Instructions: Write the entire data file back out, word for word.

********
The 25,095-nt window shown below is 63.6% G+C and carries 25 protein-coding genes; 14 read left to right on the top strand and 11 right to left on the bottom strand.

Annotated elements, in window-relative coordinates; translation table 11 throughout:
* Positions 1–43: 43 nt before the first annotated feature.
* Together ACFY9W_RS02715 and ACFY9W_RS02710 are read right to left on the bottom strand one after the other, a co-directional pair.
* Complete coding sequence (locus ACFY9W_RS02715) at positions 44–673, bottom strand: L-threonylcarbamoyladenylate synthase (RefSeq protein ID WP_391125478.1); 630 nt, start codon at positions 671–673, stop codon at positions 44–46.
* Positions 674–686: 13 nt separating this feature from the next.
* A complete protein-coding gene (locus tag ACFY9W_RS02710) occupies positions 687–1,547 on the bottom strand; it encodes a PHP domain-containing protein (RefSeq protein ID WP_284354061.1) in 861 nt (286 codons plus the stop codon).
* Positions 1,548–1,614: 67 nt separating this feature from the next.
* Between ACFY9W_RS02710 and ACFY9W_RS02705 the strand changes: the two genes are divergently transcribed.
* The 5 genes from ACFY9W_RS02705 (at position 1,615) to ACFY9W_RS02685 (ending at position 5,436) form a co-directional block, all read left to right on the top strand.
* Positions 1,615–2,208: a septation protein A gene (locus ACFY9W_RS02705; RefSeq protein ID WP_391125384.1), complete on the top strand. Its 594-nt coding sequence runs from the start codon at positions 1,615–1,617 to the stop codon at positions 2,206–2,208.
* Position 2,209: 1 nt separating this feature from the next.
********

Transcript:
The 25,095-nt window shown below is 63.6% G+C and carries 25 protein-coding genes; 14 read left to right on the top strand and 11 right to left on the bottom strand.

Annotated elements, in window-relative coordinates; translation table 11 throughout:
* Positions 1–43: 43 nt before the first annotated feature.
* Together ACFY9W_RS02715 and ACFY9W_RS02710 are read right to left on the bottom strand one after the other, a co-directional pair.
* Complete coding sequence (locus ACFY9W_RS02715) at positions 44–673, bottom strand: L-threonylcarbamoyladenylate synthase (RefSeq protein ID WP_391125478.1); 630 nt, start codon at positions 671–673, stop codon at positions 44–46.
* Positions 674–686: 13 nt separating this feature from the next.
* A complete protein-coding gene (locus tag ACFY9W_RS02710) occupies positions 687–1,547 on the bottom strand; it encodes a PHP domain-containing protein (RefSeq protein ID WP_284354061.1) in 861 nt (286 codons plus the stop codon).
* Positions 1,548–1,614: 67 nt separating this feature from the next.
* Between ACFY9W_RS02710 and ACFY9W_RS02705 the strand changes: the two genes are divergently transcribed.
* The 5 genes from ACFY9W_RS02705 (at position 1,615) to ACFY9W_RS02685 (ending at position 5,436) form a co-directional block, all read left to right on the top strand.
* Positions 1,615–2,208: a septation protein A gene (locus ACFY9W_RS02705; RefSeq protein ID WP_391125384.1), complete on the top strand. Its 594-nt coding sequence runs from the start codon at positions 1,615–1,617 to the stop codon at positions 2,206–2,208.
* Position 2,209: 1 nt separating this feature from the next.